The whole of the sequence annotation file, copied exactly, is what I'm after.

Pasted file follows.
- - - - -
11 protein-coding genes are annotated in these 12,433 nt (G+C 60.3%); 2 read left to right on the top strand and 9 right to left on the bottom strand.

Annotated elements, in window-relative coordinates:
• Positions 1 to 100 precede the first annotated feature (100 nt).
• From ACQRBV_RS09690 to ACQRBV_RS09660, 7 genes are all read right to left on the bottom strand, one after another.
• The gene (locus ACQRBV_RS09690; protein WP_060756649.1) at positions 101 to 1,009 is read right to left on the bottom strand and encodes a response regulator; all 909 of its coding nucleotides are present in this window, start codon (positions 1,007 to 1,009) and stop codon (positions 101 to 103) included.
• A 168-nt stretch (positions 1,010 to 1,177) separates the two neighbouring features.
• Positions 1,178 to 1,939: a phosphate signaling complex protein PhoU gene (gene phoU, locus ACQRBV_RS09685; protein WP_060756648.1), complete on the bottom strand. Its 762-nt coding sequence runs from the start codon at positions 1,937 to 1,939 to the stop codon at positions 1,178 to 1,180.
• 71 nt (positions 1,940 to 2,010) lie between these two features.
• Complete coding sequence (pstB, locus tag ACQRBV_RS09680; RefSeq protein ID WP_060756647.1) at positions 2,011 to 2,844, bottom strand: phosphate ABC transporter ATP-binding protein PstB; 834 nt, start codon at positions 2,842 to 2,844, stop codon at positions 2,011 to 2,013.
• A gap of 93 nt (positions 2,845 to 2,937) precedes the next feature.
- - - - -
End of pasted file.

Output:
11 protein-coding genes are annotated in these 12,433 nt (G+C 60.3%); 2 read left to right on the top strand and 9 right to left on the bottom strand.

Annotated elements, in window-relative coordinates:
• Positions 1 to 100 precede the first annotated feature (100 nt).
• From ACQRBV_RS09690 to ACQRBV_RS09660, 7 genes are all read right to left on the bottom strand, one after another.
• The gene (locus ACQRBV_RS09690; protein WP_060756649.1) at positions 101 to 1,009 is read right to left on the bottom strand and encodes a response regulator; all 909 of its coding nucleotides are present in this window, start codon (positions 1,007 to 1,009) and stop codon (positions 101 to 103) included.
• A 168-nt stretch (positions 1,010 to 1,177) separates the two neighbouring features.
• Positions 1,178 to 1,939: a phosphate signaling complex protein PhoU gene (gene phoU, locus ACQRBV_RS09685; protein WP_060756648.1), complete on the bottom strand. Its 762-nt coding sequence runs from the start codon at positions 1,937 to 1,939 to the stop codon at positions 1,178 to 1,180.
• 71 nt (positions 1,940 to 2,010) lie between these two features.
• Complete coding sequence (pstB, locus tag ACQRBV_RS09680; RefSeq protein ID WP_060756647.1) at positions 2,011 to 2,844, bottom strand: phosphate ABC transporter ATP-binding protein PstB; 834 nt, start codon at positions 2,842 to 2,844, stop codon at positions 2,011 to 2,013.
• A gap of 93 nt (positions 2,845 to 2,937) precedes the next feature.